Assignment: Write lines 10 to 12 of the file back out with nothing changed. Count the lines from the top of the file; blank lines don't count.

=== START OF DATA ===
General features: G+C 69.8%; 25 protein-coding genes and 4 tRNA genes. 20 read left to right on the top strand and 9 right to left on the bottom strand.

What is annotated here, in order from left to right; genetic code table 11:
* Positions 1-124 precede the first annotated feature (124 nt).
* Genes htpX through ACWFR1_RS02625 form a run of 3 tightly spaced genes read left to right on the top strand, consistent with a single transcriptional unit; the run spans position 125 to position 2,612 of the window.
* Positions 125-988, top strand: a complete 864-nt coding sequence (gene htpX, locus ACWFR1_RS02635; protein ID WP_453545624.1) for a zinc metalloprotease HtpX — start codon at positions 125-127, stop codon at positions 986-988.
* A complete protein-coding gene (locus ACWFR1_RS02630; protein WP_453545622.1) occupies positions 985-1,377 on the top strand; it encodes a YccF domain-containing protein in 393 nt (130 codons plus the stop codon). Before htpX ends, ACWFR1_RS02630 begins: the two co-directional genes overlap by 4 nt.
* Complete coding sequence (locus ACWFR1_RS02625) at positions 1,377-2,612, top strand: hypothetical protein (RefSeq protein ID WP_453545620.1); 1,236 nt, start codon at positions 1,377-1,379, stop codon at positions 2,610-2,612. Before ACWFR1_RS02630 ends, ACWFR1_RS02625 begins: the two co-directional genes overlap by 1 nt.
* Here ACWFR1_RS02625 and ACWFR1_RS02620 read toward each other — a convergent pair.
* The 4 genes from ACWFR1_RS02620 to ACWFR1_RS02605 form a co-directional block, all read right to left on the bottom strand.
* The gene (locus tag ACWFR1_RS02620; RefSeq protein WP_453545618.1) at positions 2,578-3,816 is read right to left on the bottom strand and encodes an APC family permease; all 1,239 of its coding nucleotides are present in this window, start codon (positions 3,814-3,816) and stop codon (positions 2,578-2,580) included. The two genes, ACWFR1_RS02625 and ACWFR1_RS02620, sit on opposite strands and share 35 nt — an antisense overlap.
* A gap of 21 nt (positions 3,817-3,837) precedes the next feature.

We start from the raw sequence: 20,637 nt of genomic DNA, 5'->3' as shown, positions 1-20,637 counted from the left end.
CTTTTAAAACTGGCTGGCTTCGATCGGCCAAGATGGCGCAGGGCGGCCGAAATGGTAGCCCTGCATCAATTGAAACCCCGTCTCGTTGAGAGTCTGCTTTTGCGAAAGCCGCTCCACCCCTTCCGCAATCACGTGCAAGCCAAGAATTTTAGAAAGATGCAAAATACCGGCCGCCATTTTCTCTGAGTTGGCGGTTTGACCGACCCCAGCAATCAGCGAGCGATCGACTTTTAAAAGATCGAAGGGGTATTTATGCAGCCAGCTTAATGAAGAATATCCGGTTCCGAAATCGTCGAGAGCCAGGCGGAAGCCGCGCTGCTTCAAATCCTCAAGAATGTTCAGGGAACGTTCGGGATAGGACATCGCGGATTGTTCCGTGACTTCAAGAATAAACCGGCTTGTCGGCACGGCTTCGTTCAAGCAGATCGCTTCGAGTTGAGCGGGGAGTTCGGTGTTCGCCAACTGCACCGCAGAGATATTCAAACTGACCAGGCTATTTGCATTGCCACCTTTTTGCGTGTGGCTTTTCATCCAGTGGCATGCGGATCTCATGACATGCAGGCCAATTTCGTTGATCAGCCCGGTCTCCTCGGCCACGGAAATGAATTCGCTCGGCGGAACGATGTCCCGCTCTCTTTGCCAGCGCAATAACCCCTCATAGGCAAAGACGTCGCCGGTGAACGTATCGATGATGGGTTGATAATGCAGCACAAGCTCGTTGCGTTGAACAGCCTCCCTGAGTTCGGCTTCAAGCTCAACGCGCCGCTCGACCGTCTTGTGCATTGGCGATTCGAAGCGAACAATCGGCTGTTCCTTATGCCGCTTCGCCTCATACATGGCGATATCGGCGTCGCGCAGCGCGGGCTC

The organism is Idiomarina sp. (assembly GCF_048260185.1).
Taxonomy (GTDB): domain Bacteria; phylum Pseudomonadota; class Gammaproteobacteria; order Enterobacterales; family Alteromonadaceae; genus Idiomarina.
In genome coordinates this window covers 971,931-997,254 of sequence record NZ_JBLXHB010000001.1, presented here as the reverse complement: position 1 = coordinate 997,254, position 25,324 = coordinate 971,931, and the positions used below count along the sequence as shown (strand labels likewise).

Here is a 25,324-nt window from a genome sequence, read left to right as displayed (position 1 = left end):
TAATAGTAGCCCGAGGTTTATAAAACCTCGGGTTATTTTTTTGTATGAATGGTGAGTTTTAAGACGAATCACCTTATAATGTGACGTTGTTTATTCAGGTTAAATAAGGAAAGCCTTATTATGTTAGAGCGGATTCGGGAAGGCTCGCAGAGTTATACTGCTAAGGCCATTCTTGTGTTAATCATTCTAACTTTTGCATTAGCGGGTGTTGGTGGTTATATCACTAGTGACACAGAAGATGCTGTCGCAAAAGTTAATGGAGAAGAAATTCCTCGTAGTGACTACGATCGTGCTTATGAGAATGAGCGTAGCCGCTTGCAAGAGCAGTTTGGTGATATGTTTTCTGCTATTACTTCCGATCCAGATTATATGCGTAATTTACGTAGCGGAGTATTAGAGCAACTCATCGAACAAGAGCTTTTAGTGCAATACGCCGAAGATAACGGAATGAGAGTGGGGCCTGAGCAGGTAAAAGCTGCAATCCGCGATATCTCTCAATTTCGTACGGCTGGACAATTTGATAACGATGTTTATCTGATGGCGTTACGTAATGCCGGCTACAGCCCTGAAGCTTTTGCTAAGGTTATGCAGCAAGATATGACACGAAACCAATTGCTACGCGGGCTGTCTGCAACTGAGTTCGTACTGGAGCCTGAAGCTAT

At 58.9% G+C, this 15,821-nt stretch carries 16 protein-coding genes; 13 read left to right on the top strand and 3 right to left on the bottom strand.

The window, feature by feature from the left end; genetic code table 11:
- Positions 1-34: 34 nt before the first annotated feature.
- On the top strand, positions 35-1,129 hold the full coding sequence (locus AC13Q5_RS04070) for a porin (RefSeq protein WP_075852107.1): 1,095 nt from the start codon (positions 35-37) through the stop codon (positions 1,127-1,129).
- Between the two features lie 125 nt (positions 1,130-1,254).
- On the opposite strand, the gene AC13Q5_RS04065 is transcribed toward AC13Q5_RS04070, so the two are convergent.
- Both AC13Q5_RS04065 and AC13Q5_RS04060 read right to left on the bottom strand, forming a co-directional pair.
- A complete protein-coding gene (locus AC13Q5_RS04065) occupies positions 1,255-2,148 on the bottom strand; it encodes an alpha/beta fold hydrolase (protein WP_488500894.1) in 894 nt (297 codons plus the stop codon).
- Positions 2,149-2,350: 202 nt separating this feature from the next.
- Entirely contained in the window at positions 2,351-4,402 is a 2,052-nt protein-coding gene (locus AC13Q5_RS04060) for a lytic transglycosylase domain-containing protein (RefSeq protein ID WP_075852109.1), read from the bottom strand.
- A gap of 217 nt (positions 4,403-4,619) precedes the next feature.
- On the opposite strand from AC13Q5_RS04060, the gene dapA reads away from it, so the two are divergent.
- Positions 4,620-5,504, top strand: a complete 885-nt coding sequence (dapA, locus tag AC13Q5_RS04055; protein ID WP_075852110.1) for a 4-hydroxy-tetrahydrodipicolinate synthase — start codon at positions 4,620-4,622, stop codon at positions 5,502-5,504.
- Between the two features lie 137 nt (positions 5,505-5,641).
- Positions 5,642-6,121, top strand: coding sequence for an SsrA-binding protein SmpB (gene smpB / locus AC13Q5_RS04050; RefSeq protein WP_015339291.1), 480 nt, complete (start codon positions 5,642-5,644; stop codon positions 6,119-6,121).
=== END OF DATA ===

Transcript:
* The gene (locus tag ACWFR1_RS02620; RefSeq protein WP_453545618.1) at positions 2,578-3,816 is read right to left on the bottom strand and encodes an APC family permease; all 1,239 of its coding nucleotides are present in this window, start codon (positions 3,814-3,816) and stop codon (positions 2,578-2,580) included. The two genes, ACWFR1_RS02625 and ACWFR1_RS02620, sit on opposite strands and share 35 nt — an antisense overlap.
* A gap of 21 nt (positions 3,817-3,837) precedes the next feature.

We start from the raw sequence: 20,637 nt of genomic DNA, 5'->3' as shown, positions 1-20,637 counted from the left end.